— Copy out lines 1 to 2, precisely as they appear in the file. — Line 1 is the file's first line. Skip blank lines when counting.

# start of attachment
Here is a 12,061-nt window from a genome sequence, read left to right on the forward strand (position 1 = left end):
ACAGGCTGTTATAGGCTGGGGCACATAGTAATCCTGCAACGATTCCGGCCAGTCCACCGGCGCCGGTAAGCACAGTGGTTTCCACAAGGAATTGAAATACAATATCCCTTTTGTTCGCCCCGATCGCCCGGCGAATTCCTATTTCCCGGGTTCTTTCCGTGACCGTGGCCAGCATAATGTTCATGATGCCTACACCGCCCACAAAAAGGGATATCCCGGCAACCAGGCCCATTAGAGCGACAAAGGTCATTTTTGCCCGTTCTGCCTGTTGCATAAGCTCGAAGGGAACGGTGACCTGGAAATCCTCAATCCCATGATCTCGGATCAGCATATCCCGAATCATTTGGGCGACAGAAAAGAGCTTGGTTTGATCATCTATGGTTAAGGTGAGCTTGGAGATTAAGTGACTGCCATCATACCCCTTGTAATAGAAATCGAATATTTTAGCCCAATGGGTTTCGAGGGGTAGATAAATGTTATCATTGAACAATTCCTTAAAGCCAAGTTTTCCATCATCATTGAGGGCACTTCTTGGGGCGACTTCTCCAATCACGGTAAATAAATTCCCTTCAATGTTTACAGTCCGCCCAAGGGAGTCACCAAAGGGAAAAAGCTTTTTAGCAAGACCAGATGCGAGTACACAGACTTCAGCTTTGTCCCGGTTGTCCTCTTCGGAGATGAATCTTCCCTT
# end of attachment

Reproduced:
Here is a 12,061-nt window from a genome sequence, read left to right on the forward strand (position 1 = left end):
ACAGGCTGTTATAGGCTGGGGCACATAGTAATCCTGCAACGATTCCGGCCAGTCCACCGGCGCCGGTAAGCACAGTGGTTTCCACAAGGAATTGAAATACAATATCCCTTTTGTTCGCCCCGATCGCCCGGCGAATTCCTATTTCCCGGGTTCTTTCCGTGACCGTGGCCAGCATAATGTTCATGATGCCTACACCGCCCACAAAAAGGGATATCCCGGCAACCAGGCCCATTAGAGCGACAAAGGTCATTTTTGCCCGTTCTGCCTGTTGCATAAGCTCGAAGGGAACGGTGACCTGGAAATCCTCAATCCCATGATCTCGGATCAGCATATCCCGAATCATTTGGGCGACAGAAAAGAGCTTGGTTTGATCATCTATGGTTAAGGTGAGCTTGGAGATTAAGTGACTGCCATCATACCCCTTGTAATAGAAATCGAATATTTTAGCCCAATGGGTTTCGAGGGGTAGATAAATGTTATCATTGAACAATTCCTTAAAGCCAAGTTTTCCATCATCATTGAGGGCACTTCTTGGGGCGACTTCTCCAATCACGGTAAATAAATTCCCTTCAATGTTTACAGTCCGCCCAAGGGAGTCACCAAAGGGAAAAAGCTTTTTAGCAAGACCAGATGCGAGTACACAGACTTCAGCTTTGTCCCGGTTGTCCTCTTCGGAGATGAATCTTCCCTT